#58: Down time

Gosh, that Facebook outage the other day was funny, wasn’t it. I particularly liked the detail, from Alex Hern at The Guardian, that Facebook is so structurally dependent on itself that its tech staff could not communicate with each other about the outage, log in to assess the problem remotely, or get past the building security systems to fix it in person. Just lovely, lovely stuff.

Similarly, to those of us in the real world, the headaches were not about Facebook itself going down — I do not know of a single person who really noticed its absence, let alone was gasping for its return — but about all the other things that rely utterly on Facebook’s lights being on. I gather some people value Instagram. I personally found an evening without WhatsApp to be unpleasantly disruptive. And this is not just about what Facebook owns, but about every website, platform and business that makes use of its single sign-on technology, Facebook Login. I tend not to use it these days, but if I’d logged out of Spotify or Soundcloud, I’d have been screwed.

The antitrust investigations swirling around Facebook, and Big Tech in general, are driven by concerns at these companies’ wealth and power. But Monday’s outage showed that these firms being too big isn’t just about how much money they have, how anticompetitive they are, or the extent to which they are damaging western democracies. It’s how dependent they have made us on them, in ways we do not often tend to think about. When I use WhatsApp, it does not occur to me that I am in effect using Facebook. After Monday, I now realise it probably should.

How does all this relate to games? Well, Oculus users found their Quest headsets effectively bricked for a few hours, thanks to the mandatory introduction of Facebook Login earlier this year. For all of us, though, it is a cautionary tale about the extent to which we engage with, and rely on, these corporations, even if we try and avoid their primary product. I see this morning that the Amazon-owned Twitch has been hacked, and quite dramatically — all of its source code, user and payment data leaked in a 128GB torrent by someone angry at Twitch’s dominance of the livestreaming market, and the “toxic cesspool” that is its community. These huge, powerful platforms are ultimately built and administered by human beings, meaning the former inherits the latter’s vulnerabilities. So far this week we’ve been reminded that one mistyped line of code can bring down a substantial chunk the internet; one grumpy website exile can find a security flaw and expose your credit card details and god knows what else. 

Think of the games that rely on AWS and Azure, that attach their logins to a main console account or use some giant multinational’s SSO tools. We are already more dependent on these companies than we realise, or would like to think. Doubtless they have little fear of the consequences, because there probably won’t be any. I remember Sony’s response to the PSN hack in 2011, its executives bowing deeply on a press conference stage, the big-ticket games given away by way of apology, the promise it would never happen again. How is Amazon going to respond to Twitch being hacked? Sorry lol, we fixed it. Now, how about buying that kettle you were looking at a few weeks ago?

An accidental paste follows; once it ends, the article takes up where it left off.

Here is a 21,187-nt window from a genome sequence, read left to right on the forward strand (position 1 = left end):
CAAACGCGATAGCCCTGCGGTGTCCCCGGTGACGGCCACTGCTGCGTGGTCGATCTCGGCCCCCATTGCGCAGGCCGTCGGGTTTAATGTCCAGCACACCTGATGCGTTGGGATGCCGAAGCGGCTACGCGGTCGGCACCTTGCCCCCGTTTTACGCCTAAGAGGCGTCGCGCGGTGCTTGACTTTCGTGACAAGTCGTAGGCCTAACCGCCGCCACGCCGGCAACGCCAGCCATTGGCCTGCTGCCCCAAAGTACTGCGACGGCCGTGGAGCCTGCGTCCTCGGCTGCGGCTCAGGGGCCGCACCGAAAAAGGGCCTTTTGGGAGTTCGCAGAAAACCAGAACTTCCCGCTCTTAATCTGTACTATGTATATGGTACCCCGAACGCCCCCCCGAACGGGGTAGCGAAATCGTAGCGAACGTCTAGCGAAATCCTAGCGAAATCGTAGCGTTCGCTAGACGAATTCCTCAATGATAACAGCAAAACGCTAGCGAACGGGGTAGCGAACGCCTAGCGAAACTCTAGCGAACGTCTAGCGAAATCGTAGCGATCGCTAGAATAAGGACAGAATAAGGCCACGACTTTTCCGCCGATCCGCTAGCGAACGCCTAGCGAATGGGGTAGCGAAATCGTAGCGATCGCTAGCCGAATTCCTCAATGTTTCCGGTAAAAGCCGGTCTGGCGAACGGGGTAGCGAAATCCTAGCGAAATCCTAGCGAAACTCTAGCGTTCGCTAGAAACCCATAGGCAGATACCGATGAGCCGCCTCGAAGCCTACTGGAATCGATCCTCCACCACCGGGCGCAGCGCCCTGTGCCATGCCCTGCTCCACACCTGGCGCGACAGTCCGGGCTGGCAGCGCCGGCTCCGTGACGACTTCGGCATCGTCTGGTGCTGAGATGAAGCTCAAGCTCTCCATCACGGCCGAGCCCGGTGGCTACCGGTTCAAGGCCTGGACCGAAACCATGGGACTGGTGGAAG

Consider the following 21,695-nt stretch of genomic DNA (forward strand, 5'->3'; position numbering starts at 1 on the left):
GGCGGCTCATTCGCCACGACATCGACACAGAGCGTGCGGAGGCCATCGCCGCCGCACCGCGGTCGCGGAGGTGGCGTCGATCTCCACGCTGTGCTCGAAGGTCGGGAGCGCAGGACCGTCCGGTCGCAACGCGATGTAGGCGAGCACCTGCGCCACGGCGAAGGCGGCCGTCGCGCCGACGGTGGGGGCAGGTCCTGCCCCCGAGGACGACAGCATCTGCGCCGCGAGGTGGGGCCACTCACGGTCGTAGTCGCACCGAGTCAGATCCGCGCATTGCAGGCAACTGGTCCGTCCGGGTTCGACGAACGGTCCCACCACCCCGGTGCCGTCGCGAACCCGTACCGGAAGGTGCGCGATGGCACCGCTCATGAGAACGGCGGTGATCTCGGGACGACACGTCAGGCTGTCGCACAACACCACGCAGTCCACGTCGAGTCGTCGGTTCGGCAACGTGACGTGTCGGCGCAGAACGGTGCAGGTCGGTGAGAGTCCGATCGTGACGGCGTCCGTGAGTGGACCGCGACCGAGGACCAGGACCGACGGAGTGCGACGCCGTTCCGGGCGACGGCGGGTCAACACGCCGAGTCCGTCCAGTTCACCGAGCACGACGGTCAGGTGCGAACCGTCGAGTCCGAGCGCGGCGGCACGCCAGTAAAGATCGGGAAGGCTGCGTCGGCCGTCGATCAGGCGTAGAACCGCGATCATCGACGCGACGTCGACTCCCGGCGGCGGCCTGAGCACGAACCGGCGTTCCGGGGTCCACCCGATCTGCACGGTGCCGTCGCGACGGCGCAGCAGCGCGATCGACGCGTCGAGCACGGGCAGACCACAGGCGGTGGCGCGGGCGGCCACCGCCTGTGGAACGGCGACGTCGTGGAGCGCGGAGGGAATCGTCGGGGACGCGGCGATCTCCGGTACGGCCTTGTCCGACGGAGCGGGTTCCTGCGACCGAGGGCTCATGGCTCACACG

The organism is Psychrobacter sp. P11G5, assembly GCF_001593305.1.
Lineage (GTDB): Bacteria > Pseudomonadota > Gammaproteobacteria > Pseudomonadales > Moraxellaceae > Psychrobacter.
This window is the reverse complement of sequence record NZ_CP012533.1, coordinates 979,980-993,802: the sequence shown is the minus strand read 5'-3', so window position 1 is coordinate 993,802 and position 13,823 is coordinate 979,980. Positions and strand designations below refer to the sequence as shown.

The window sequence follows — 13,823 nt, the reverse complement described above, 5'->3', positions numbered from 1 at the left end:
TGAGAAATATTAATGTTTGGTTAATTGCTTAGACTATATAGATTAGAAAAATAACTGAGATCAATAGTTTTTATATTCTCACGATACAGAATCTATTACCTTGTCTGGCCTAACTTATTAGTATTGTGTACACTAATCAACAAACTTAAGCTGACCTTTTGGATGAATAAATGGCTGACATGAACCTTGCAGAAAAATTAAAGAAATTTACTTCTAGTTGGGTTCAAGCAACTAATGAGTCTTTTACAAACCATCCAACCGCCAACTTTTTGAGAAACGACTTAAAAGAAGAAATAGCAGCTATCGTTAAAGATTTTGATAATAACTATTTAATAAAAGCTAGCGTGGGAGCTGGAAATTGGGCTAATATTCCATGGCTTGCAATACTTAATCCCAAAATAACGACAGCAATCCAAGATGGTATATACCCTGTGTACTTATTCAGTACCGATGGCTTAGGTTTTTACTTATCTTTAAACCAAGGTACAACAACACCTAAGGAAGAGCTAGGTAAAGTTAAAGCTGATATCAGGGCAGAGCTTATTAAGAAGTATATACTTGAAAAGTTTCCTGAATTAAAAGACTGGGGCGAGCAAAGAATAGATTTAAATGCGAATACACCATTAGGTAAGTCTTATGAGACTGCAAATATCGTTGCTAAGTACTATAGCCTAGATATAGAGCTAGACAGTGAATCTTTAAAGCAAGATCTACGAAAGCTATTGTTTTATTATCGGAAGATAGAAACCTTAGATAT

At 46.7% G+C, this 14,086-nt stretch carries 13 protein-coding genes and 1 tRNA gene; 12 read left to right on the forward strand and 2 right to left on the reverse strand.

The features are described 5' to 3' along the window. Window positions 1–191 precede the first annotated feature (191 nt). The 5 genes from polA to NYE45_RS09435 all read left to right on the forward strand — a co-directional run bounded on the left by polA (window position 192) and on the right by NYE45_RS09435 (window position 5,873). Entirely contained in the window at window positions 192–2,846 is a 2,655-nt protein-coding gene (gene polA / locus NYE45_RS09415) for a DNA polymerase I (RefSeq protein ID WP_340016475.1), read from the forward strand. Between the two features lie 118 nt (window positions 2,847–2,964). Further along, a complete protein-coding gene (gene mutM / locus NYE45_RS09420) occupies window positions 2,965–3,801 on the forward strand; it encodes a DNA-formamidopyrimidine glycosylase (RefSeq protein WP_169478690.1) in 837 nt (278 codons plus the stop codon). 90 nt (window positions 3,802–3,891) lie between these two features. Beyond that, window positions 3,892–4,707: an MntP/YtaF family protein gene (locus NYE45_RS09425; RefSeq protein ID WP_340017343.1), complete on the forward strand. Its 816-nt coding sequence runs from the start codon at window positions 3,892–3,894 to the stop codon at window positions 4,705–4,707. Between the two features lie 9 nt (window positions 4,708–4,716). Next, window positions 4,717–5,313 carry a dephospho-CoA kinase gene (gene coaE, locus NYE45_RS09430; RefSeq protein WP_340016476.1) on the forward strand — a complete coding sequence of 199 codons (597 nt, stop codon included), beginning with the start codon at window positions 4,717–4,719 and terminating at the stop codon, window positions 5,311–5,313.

My kids are always thoroughly confused when the internet goes down at home, as they slowly realise just how many of the things we depend on around the house are bound to it. When Facebook goes down and takes a swathe of the internet with it — or a website we use and trust gets hacked inside out and has us scrambling to change our passwords and cancel our credit cards — we are reminded that we grown-ups are not necessarily the experts we may think. I’d like to say I’ll be more mindful of this in future, but I’m not entirely sure I will. That, of course, is just how Big Tech would like it. Gah. Anyway, go change your Twitch password, please, if you haven’t already.


MORE!

  • Konami is inviting indie developers in Japan to come up with ways of reviving a host of its forgotten IPs — whether in a fully fledged game, or a reimagining of a particular character or mechanic. It’s easy to be cynical about this, but I rather like it, particularly if it means a return for Ganbare Goemon. Or Parodius! Yes! It has been far too long.

  • Ubisoft has announced Ghost Recon Frontline, which sees the long-running, and often troubled, tactical Clancy chap-shooter go all battle royale, with some distinctly Spinal Tap-ish support for 102 players at once. People are predictably annoyed.

  • On a similar theme, the Epic Games Store is partying like it’s 2008 with the announcement of an Achievements system. Whatever will these boffins come up with next?

  • Windows 11 launched yesterday, and while Microsoft has said the upgrade rollout will be staggered you can download it right now. I did it yesterday, and some irksome BIOS nonsense aside, I found it painless enough. I rather like it. While it’s not a Microsoft invention, the multiple desktop support is lovely for multitaskers: I now have separate spaces for the newsletter, my consultancy work, and Slay The Spire

  • Super Smash Bros Ultimate’s final DLC character will be Sora from Kingdom Hearts. Director Masahiro Sakurai can now have a lie down. Poor fella deserves it. 


That’s your lot for today. Apologies for the absence on Monday, but I had a lovely time with family I haven’t seen for far too long. As ever, if you’ve enjoyed this, do please give it a share and sign up if you haven’t done so already. Behind the scenes I’m quietly writing up Hit Points’ first subscriber-exclusive developer interview, which I currently aim to be sending out next week. Why not get in on the ground floor and subscribe for just 14p per day? Do the thing with the buttons below, and I’ll see you all on Friday.

Share Hit Points by Nathan Brown